Some time ago I was discussing the advantages and disadvantages of job advancement through on-the-job experience. In the discussion, I noted that career advancement does not equate to job satisfaction. I have always advocated that you need to look at where you are and where you will be in the next year and the next three years. In doing so, this doesn’t mean that you should be focusing on a means to continuously progress up the ladder of success. For many, success and job satisfaction don’t always go together. Success doesn’t always equal job satisfaction but instead becomes a burden.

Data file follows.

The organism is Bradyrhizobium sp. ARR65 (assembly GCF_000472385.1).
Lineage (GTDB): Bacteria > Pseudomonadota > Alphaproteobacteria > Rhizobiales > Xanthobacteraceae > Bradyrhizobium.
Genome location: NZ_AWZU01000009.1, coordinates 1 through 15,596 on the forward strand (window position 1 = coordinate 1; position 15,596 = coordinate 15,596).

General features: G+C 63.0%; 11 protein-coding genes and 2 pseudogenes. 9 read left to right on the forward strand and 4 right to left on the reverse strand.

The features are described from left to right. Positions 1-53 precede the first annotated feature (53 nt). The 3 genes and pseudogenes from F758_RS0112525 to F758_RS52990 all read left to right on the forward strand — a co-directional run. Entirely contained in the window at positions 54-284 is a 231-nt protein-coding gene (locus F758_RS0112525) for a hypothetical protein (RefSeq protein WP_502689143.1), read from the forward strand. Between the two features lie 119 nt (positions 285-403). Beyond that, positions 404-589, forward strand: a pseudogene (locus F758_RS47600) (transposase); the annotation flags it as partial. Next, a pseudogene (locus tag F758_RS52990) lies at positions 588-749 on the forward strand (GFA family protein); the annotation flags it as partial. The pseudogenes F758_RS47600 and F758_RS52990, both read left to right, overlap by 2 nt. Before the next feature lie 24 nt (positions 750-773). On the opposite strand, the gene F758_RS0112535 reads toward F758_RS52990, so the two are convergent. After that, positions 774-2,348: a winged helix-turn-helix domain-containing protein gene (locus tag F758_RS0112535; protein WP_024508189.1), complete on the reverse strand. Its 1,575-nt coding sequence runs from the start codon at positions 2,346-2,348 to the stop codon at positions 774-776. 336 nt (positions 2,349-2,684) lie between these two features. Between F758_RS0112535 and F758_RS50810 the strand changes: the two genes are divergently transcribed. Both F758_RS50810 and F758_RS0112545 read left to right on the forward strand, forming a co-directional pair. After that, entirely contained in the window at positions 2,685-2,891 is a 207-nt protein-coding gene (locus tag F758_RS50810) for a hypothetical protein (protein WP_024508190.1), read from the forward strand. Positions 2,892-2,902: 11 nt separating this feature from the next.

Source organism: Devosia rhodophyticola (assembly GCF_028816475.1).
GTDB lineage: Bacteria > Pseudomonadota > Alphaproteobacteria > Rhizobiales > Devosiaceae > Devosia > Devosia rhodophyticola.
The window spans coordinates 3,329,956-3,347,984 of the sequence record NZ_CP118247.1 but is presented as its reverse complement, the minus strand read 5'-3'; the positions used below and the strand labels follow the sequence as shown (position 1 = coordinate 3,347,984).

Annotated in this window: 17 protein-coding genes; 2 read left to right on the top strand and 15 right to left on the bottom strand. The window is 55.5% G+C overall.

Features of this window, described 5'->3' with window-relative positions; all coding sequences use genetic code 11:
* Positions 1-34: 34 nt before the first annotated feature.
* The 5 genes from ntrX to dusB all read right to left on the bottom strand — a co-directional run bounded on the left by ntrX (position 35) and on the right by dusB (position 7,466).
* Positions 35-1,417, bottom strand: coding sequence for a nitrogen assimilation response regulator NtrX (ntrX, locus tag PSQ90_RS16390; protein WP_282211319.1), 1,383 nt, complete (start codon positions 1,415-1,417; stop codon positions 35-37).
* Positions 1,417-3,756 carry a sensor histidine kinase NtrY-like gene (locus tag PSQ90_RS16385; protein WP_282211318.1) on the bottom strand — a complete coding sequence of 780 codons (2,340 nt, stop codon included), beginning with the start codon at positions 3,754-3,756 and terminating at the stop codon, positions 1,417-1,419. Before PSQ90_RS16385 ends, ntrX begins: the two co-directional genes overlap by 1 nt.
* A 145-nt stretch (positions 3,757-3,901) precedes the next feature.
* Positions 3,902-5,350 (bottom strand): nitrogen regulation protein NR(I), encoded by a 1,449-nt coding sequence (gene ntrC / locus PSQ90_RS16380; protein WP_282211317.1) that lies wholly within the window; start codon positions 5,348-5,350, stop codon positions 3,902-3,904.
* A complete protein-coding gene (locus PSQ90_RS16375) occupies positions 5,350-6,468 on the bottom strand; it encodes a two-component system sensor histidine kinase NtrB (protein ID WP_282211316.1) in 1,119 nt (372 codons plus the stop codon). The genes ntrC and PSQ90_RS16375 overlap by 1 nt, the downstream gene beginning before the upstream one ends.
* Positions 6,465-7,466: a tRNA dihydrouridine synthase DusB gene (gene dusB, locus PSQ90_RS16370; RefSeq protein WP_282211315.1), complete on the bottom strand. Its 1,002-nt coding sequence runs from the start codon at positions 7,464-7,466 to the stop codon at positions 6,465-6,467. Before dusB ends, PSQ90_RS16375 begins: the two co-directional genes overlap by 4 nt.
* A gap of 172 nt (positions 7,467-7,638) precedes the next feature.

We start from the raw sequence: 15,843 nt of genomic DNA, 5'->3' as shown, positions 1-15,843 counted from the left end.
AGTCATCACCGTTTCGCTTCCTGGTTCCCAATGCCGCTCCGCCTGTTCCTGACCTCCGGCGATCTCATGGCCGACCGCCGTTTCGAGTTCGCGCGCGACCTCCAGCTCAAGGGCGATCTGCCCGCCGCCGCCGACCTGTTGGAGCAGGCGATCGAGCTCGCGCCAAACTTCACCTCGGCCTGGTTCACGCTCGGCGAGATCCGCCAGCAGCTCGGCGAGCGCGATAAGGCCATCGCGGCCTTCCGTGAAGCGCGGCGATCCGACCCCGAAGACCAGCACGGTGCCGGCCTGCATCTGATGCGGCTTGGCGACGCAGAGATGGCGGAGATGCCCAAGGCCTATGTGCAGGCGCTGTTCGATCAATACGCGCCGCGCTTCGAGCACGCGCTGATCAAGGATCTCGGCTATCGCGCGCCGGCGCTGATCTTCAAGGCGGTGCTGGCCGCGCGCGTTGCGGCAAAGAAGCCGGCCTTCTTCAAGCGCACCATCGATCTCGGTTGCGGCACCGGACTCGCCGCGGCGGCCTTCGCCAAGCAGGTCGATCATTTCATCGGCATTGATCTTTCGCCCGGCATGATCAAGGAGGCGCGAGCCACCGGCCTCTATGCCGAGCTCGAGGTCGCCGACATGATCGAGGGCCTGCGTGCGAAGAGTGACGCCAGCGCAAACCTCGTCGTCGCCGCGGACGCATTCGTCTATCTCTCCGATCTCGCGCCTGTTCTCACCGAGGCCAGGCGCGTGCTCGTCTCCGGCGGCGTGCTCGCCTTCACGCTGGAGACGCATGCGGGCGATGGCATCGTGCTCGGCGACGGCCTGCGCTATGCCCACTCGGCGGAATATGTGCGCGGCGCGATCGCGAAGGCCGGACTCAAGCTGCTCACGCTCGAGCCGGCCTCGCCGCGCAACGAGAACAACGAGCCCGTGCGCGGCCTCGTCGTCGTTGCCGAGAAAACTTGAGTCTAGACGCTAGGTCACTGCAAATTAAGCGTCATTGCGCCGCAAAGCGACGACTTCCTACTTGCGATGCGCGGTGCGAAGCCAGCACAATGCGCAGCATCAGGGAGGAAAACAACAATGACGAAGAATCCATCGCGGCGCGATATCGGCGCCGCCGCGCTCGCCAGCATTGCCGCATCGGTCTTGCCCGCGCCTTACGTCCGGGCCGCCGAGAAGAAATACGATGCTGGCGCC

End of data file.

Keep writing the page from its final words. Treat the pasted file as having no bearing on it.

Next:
The building industry is full of success stories individuals who have been able to advance up through the ranks. Those who have done so have probably supplemented their on-the-job experience with more formal education along the way. At the same time there are probably as many, if not more, stories of individuals who passed their point of peak proficiency and attained a level of ineffectiveness and/or dissatisfaction with their current job. There are enough reasons to fill a book on why this happens but I will touch on one specific reason: A person wants to succeed without recognizing the importance of job satisfaction, focusing only on achieving financial success.